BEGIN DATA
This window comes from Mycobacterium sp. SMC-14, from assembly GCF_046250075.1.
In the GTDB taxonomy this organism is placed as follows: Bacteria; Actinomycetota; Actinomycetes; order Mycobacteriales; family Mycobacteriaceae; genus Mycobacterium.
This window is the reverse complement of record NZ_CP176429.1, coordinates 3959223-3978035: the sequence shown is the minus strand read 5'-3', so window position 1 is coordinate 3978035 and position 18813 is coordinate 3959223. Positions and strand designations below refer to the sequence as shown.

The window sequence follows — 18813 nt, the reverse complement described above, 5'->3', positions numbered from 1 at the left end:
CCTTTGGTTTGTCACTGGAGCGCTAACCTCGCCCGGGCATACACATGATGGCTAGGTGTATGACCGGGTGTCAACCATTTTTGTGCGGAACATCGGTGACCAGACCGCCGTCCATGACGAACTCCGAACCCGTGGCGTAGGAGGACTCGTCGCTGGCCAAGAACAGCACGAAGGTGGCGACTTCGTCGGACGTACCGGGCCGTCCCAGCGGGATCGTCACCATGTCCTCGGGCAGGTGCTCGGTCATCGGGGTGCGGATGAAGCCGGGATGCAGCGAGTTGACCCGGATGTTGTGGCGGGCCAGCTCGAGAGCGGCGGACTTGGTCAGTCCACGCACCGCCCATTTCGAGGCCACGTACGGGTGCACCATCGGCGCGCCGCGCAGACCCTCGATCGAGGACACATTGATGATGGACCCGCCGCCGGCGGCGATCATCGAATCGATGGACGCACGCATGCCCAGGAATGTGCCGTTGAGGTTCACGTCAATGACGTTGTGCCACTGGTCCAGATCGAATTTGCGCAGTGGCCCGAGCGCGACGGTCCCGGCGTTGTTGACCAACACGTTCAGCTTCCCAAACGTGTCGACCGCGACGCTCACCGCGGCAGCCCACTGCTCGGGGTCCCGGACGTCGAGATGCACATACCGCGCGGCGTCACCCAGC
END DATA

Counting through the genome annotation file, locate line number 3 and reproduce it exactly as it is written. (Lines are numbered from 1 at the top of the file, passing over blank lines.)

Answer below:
This window is the reverse complement of record NZ_CP176429.1, coordinates 3959223-3978035: the sequence shown is the minus strand read 5'-3', so window position 1 is coordinate 3978035 and position 18813 is coordinate 3959223. Positions and strand designations below refer to the sequence as shown.